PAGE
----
At twenty years old, I was on the young side for giving birth to my first baby. Although we’d been married for almost two years, it didn’t help our case much that my husband and I didn’t look like we were a day over 16.
Yet here we were welcoming our new baby into the world.
It was my first time in a hospital since the day I was born myself, so I was nervous and scared as we checked in for my induction. Not to mention the intimidation factor of giving birth for the first time. My husband was wonderful, supportive and never left my side until our son was born and I made him follow the nurses when they took him away for an hour to take care of a few required newborn tests. This post contains affiliate links.
After I was settled in to my recovery room, my husband and new baby joined me there. It seemed every other minute either the baby or I was being checked or poked or questioned about something.
It was fine, I understand they have their required tests and nothing was too invasive. But I remember at one point a social worker stopping by our room. She brought a nurse in with her and they asked about our living conditions. Then they started to ask questions about if I felt safe at home and had any concerns.
At the moment I laughed off their questions. Of course I felt safe, and naturally I didn’t have any worries about going home, other than figuring out how to care for a new human.
It wasn’t until later that I realized they were reading between the lines of my young face and making sure I was taken care of and not being abused.
I wasn’t being abused, not then, and not ever by my sweet husband. But I’m still thankful for those questions. To know that there is staff on hand looking out for new mamas and their babies.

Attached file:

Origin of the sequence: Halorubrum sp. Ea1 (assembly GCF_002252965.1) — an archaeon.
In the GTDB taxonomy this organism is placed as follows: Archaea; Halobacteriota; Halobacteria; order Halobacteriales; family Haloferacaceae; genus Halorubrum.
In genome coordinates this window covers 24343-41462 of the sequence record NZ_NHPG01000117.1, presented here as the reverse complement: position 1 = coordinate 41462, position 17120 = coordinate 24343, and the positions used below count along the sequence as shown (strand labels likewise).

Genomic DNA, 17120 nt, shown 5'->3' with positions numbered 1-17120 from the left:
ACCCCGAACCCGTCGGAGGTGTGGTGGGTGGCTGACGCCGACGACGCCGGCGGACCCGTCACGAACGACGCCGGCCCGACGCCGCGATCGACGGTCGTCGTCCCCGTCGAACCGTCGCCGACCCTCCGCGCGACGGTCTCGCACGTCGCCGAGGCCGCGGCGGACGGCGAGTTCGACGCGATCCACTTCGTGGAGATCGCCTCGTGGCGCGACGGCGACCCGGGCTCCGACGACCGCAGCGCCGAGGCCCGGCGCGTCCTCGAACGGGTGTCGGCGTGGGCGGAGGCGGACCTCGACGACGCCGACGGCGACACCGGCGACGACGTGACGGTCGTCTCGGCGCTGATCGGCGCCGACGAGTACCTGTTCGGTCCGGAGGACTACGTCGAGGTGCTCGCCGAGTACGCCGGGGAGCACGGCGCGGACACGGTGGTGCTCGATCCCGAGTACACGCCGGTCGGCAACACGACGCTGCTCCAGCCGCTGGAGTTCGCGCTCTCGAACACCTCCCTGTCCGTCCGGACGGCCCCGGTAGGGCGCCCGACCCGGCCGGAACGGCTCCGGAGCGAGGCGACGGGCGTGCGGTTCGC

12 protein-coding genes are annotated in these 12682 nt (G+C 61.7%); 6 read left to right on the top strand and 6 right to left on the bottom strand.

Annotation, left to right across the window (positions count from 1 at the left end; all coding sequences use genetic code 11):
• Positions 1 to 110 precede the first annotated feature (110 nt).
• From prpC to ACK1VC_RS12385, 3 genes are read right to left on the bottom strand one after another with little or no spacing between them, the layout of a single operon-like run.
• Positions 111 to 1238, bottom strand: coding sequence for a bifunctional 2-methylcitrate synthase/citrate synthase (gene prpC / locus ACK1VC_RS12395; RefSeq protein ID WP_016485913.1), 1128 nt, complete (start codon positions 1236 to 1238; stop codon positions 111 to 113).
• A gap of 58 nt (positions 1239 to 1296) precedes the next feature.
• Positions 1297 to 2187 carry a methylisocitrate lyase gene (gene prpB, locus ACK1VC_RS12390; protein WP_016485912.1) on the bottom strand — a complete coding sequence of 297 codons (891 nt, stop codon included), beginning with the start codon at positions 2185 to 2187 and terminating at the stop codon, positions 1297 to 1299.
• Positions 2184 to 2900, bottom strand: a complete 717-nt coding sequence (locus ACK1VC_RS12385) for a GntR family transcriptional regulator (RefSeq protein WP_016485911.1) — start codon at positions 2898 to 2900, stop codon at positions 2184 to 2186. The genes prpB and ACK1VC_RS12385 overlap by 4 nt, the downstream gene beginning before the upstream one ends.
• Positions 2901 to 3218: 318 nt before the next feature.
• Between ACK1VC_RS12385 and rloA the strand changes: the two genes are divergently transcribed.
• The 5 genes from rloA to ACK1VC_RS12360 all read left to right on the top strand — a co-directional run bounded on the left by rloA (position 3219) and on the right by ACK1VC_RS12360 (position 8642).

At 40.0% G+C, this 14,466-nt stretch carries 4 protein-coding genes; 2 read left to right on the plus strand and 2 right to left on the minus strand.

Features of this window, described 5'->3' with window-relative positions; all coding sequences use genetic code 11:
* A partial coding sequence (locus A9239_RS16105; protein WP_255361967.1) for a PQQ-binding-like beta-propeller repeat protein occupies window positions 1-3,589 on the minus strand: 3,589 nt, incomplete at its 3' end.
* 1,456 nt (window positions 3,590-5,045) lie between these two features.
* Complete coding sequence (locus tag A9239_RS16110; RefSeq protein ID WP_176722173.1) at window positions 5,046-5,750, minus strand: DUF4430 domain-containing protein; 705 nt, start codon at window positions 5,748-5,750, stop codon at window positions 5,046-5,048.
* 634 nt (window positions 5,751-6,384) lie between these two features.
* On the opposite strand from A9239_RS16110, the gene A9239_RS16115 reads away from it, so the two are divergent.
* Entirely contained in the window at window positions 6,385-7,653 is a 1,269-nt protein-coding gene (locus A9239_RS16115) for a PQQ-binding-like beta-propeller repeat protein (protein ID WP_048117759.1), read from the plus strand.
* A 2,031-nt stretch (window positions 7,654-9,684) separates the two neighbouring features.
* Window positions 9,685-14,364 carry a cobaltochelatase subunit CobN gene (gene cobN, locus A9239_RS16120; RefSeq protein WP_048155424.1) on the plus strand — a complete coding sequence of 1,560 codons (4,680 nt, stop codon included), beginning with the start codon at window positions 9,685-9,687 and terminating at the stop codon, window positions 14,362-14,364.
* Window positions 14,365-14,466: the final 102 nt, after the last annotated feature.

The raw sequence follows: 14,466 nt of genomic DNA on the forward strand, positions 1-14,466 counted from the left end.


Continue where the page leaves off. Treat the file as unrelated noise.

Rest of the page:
Two years later when we returned to the hospital to bring home my baby girl I wasn’t asked those questions. I often wonder why. Was it because I seemed more confident this time, or is 22 a more “acceptable” age for giving birth than the age of 20.
I really have no idea, and while it doesn’t upset me that I wasn’t asked, I do hope they still watch, and give new moms a way out in cases of abuse.
I’ve heard of other moms being asked this question and being offended by it. How dare a nurse or social work ask them if they feel safe.
But as an childhood abuse survivor, I see those little moments as opportunity for truly dangerous situations. I know they wouldn’t separate my husband and me or even our baby without actual cause. So I’m happy to answer questions. And I’m happy that they are asked. Even though I didn’t need the question, one day some one might, and I hope they are there to ask her.
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I hope between those free products, and the printable checklist, and knowing what questions you’ll hear in the hospital, you’ll feel all set for your big delivery day!